A month into the lockdown after his business took a hit, a 36-year-old man otherwise running a successful business moved from his rented three-bedroom house in to his brother’s house. In an attempt to spread over his savings across the coming months, he also decided to home tutor his 7-year-old son.
Now as their savings dwindle, the family attempts to begin coaching classes at home, but after a month’s struggle have only found one student.
Pankaj Aggarwal, originally from Kairana, a small village in Muzzafarnagar in Uttar Pradesh, had shifted to Panchkula at the age of 25. It took him several menial jobs to pay for his MSc and computer classes while also saving some money and launch his own business of designing ID cards for schools and offices, visiting cards, and logos for small start-ups.
However, amid the lockdown, as schools and colleges start new batches in a remote set up, his hard work of more than ten year has come undone. “It took me several years to only explore the market and find an appropriate need-based business which could earn me some decent money. Back then I was young and could still bear the burden of struggle. But I do not know how to begin from the beginning now,” he said, dejected.
The lockdown was imposed just as Aggarwal and his wife were set to have a second child. Sensing a grim financial situation that may arise in the future, he made the move to his brother’s house.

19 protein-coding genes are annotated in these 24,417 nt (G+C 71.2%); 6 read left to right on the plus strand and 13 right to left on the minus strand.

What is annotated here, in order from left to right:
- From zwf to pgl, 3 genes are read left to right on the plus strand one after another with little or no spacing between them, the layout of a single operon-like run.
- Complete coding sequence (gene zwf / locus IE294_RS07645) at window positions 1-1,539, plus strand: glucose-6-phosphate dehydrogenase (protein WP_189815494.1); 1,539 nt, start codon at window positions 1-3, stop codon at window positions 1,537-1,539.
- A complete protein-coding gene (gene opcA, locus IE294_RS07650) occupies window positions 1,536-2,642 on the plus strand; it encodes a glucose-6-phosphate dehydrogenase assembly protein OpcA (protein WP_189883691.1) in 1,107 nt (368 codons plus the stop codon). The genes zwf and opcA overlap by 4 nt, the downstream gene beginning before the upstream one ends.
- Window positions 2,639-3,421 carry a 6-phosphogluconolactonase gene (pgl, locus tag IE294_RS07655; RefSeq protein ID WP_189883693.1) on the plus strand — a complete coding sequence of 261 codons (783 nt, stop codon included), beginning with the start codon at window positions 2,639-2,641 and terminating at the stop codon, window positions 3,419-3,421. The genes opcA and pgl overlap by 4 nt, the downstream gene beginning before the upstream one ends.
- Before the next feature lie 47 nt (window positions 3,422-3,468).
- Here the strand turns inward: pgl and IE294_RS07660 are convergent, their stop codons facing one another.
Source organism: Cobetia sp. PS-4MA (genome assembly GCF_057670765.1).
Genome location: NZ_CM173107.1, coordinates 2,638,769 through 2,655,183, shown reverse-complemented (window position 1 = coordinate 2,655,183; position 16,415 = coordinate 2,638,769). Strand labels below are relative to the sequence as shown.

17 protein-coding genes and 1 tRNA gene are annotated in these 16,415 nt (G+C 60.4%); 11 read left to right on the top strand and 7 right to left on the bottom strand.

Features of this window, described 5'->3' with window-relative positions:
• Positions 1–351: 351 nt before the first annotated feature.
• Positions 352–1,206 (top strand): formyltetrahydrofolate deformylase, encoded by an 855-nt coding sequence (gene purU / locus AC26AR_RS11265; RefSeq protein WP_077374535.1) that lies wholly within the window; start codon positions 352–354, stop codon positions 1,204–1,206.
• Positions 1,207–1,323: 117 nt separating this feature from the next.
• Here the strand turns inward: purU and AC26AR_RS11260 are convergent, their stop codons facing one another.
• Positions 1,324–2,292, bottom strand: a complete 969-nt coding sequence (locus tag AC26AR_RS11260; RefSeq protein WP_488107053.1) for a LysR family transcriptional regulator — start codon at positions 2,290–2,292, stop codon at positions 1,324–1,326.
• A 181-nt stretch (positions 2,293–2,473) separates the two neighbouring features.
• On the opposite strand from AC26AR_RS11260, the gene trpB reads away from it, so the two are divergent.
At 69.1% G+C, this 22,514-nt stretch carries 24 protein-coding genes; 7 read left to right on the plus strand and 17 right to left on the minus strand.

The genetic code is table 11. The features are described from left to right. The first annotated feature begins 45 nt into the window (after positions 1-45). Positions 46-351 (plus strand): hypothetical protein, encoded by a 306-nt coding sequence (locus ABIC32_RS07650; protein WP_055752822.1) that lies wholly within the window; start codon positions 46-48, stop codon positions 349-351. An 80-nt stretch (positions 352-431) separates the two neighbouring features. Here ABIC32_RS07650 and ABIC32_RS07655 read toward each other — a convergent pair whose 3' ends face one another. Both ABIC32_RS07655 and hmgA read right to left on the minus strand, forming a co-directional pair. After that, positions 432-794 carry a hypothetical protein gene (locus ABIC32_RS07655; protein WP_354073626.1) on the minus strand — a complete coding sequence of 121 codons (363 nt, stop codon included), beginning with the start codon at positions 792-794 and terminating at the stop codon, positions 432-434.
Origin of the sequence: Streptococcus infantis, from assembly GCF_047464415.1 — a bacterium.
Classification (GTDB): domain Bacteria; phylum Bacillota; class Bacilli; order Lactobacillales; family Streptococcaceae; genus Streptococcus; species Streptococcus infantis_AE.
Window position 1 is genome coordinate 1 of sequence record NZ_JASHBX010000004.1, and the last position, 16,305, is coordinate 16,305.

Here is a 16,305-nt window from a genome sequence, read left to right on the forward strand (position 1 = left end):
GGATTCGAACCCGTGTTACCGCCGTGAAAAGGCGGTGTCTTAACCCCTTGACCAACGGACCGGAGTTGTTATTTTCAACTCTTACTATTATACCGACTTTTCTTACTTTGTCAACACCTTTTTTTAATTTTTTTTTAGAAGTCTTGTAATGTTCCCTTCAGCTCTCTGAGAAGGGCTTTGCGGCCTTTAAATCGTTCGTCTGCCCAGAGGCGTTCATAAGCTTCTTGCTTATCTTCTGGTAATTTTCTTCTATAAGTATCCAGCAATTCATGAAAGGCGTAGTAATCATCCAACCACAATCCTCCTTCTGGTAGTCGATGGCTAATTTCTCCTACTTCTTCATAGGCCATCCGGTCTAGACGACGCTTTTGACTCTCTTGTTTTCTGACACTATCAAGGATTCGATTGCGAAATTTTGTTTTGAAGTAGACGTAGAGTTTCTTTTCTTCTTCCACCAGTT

“We decided on keeping our child out of the online classes as we could not pay his fees. Even the school remained least bothered and did not send us any links for online classes nor did they call to ask for fee,” said Sarita, as she worried about her son’s future. “I am home tutoring him every day which is much better than the online classes. A first standard student cannot be expected to stare at a screen and study, but the government does not understand that. What is the most that could happen? He might have to repeat another class, but we don’t have any other option at the moment,” she added.
Meanwhile, Aggarwal still frequents the schools and organisations that owe him money from last year’s work. “He keeps frequenting offices of schools and offices for which he made ID cards last year. They deny him saying they have no money amid the pandemic. But the work was done last year, they have already taken money from the parents of the children who received their ID cards. The pandemic has just become an excuse for organisations to not repay money they owe,” sighed Sarita, who is taking tuitions to support the family.
“I have a baby who is just a few months old. It gets difficult to even think of teaching children with her in my lap. Even though my husband helps out, I can only teach one student at the moment,” she added.
Fretting over the future of his business, Aggarwal has now started looking for other ideas. “I don’t think my business will be useful for even next year. All that I built over a period of several years is lost. I will have to begin again- from the very bottom.”
(Names in the story have been changed to honor the family’s request for anonymity.)
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